This however is not my situation.

The Seasonalist: These are the civilian occupations which have a natural ebb and flow to their work cycle.  Farmers have a large part of winter off after harvest.  Teachers and professors have a large chunk of time for summer.  Paving construction crews and landscapers have a slow season in the winter, etc.  These types of professions have a giant blank space where people can take a 90 day set of orders and not miss too much.  You get more credit for doing more Navy stuff, but you cant dedicate ALL the time to it.

Again, not me

The Minimalist: As a minimalist, I love the Navy and being part of the military.  If we go to war, I want to play a part and do something important.  However, I’ve got a civilian career that I work 60-80hrs a week, every week.  People like me fall into the category of small business owners, family business owners, sales reps working on commission, real estate brokers, etc. We like being part of the team, but we can only dedicate the minimum requirement.  If all hell breaks loose, we want the call. We feel strongly about defending our country against threats to our way of life, but short of that we just don’t have a lot of extra time.

So, then what? Are the Minimalists just playing with a huge disadvantage?  

Lets call a spade a spade. Yes, we are.  But…

There are strategies that you can employ to improve your odds.

I had the privilege of supporting a senior officer promotion board, and I got to see how the sausage was made.  What does it take to promote to the senior ranks of the Navy as a reservist?The short answer is that it takes sustained superior performance and leadership. 

This applies both in the reserves and out .

 So easy, even HR can understand it.

Much to my surprise, I had a 1-v-1 mentoring session with the O-8 board president, who also happened to be the founder, CEO and Chairman of his own $100M private business. He gave me two pieces of advice.  

The first was to always apply for and take command billets whenever available. Sustained superior leadership trumps all. Even if you’re just a Minimalist, as the CO of a reserve unit you’re able demonstrate leadership in the space that you can dedicate to Navy work.

The second was how he accounted for all the empty space when stacked up against the Professionals and Seasonals at promotion boards.  He added his civilian experience to his FITREPs and letters to the board.  SPOILER ALERT: Nothing guarantees a promotion to flag rank.  However by telling the board about his executive experience, the board decided he was capable of being a Commander, and then a Captain in the Navy.  He gave them the ammo to vote in his favor.

He said there were years that he did not even do his Annual Training.  He simply didn’t have time.  He also said that no one was more surprised to select for flag than he was.  As an O-6 nearing 30 years, he figured he was done.  He began winding it down, and out of nowhere, he was selected.  He had just made sure the i’s were dotted and t’s were crossed along the way.

Pure, Unbridled, SWOTIVATION. Your day is now complete.


Also, I had the benefit of doing my successive Annual Training back at BUPERS and saw lots of the senior officers whom I knew while on active duty. They are now retirees in their GS jobs sharing cubicles with young O-3’s and O-4’s.  

This provided a lot of perspective for me with regard to the Navy and my civilian career in general.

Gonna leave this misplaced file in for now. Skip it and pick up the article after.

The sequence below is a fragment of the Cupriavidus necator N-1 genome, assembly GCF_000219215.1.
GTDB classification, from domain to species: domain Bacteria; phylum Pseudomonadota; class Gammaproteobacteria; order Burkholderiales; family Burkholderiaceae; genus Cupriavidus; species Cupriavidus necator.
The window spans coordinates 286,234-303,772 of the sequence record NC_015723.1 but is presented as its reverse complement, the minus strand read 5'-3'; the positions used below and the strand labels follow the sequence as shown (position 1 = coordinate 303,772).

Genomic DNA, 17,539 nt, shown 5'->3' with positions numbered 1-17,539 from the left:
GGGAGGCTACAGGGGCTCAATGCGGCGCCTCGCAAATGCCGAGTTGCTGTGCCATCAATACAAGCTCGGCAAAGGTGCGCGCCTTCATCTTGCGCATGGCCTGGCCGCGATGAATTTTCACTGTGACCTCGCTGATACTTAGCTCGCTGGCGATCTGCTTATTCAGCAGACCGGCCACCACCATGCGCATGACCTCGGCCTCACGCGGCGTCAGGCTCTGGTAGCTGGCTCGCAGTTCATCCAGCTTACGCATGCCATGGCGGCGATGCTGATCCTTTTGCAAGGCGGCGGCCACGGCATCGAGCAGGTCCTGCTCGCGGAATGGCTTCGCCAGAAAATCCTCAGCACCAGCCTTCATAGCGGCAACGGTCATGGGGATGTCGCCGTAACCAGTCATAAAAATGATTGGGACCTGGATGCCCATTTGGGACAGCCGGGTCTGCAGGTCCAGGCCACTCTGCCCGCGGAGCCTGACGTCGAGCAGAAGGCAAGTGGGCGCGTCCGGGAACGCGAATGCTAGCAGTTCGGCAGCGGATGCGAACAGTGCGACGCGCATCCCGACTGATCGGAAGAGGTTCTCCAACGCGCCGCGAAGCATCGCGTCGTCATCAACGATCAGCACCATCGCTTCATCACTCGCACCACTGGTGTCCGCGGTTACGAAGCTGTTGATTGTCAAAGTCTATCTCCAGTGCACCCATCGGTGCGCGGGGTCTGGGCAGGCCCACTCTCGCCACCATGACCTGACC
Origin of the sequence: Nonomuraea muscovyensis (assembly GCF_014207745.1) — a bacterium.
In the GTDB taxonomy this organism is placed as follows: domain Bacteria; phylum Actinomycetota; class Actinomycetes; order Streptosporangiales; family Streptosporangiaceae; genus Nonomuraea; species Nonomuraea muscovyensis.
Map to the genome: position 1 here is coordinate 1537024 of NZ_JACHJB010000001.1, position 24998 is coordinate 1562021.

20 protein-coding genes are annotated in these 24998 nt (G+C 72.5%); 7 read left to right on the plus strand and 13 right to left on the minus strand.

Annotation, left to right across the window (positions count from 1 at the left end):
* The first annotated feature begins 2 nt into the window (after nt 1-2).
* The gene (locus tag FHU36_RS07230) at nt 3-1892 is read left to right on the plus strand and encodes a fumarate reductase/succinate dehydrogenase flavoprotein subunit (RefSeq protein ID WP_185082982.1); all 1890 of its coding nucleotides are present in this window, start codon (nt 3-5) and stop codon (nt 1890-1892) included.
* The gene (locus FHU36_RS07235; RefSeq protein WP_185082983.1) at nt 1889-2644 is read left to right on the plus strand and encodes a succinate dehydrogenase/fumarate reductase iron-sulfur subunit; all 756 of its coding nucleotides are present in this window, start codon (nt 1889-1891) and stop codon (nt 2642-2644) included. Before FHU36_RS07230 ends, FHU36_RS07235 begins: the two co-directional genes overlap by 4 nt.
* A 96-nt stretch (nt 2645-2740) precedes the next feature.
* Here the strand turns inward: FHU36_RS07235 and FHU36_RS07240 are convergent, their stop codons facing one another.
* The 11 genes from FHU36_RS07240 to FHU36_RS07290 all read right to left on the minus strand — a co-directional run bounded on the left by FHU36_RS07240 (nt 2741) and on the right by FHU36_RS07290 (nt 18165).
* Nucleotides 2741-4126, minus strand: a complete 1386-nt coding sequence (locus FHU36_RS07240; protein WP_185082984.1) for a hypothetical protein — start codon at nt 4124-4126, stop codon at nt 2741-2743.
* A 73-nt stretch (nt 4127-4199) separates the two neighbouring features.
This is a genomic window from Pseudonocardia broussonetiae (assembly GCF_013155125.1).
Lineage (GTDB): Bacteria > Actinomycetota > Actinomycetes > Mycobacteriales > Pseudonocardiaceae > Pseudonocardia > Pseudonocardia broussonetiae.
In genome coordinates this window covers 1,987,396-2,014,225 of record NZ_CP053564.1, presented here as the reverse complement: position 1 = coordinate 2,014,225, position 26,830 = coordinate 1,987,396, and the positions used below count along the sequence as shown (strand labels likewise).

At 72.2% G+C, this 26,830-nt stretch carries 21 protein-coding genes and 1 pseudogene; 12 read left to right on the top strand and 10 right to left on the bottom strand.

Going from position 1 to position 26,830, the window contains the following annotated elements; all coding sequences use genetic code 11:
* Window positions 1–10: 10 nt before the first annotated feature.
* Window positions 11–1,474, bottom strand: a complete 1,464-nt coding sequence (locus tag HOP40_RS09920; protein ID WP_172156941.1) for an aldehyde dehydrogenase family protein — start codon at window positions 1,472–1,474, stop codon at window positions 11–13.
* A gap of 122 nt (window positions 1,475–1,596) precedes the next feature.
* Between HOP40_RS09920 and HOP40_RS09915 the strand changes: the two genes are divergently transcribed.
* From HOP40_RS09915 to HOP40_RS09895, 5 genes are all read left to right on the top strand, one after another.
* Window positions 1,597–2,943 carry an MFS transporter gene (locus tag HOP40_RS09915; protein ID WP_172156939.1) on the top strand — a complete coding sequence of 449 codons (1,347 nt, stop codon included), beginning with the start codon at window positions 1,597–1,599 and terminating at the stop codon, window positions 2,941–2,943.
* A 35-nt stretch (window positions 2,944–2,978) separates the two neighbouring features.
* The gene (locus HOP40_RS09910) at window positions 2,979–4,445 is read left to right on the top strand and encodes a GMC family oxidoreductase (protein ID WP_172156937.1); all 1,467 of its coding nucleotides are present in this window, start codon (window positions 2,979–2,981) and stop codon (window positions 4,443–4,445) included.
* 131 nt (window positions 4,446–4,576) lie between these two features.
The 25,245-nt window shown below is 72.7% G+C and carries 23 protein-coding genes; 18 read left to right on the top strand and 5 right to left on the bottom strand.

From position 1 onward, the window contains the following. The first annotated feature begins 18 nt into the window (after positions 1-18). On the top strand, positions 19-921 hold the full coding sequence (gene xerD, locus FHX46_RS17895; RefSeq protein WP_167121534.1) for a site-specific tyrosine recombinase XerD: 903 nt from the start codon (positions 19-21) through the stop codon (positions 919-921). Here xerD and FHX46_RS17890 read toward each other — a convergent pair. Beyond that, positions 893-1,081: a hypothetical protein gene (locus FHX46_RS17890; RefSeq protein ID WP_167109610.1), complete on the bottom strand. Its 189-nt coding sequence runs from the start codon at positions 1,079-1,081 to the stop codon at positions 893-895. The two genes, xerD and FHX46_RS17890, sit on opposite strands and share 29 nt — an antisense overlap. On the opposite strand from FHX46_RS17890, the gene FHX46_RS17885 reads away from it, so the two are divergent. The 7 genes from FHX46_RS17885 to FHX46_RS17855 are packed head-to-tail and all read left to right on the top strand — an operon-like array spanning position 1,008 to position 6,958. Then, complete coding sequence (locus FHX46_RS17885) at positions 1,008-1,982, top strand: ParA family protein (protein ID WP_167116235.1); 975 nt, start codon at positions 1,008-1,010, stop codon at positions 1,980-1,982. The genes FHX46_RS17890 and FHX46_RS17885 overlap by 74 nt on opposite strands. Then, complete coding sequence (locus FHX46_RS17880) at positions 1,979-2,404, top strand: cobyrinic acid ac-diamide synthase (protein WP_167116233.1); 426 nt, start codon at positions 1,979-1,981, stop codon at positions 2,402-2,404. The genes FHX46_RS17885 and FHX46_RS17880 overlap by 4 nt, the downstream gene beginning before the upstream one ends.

Its easy to get your identity tangled up in what your career is and what you do for a living, but it is so much more than that.  

No matter what, it all ends at some point.  Whether you do 30+ years in the Navy or 40 years as a towboater on the Western rivers, your career will end.  

The warning that I took was that while my career may end, my family and community would still be there around me.  Take care of your family first and your career second.  You never get back the time that you miss with young spouses before kids or your children while they’re young.  

While it is very important to perform well in your civilian and Naval careers, there’s a slippery slope into workaholism.  Don’t get your identity confused with what you do for a living. 

Remember, you only get to make one pass at this life.

War is a Force that Gives Us Meaning by Chris Hedges

War is a Force that Gives Us Meaning by Chris Hedges: This fantastic and timely book investigates our love/hate relationship with War.  Written by a long time war correspondent with a background in theology, Chris Hedges, has put together a book that will challenge any Citizen Sailor to investigate his or her own feelings regarding War in it’s many forms.

Book Review: Last Stand of the Tin Can Sailors

Last Stand of the Tin Can Sailors: The Extraordinary World War II Story of the U.S. Navy’s Finest Hour by James D. Hornfischer is a must-read for every SWO.

  As the Pacific is beginning to stir with saber rattling from China, Japan, Russia, Iran and India, the pertinence of state on state Naval Warfare takes on new meaning as the cycle of history begins to repeat. Reading this account of events in the Battle Off Samar when an overmatched American light carrier group and its destroyer escorts met a fully formed Japanese Battle Group is enlightening and instructive to those of us who call sea power our profession.

  In one of the last major sea battles in history, Last Stand puts you squarely in the shoes of the decision makers where you can see the real consequences of the hesitation in battle as well as the price of duty.  This is a great opportunity to learn from Japanese and American triumphs and failures.  Hornfischer writes the events so that they read like a novel going to the farthest degree to make all the characters human and personable.  Find it Here on Amazon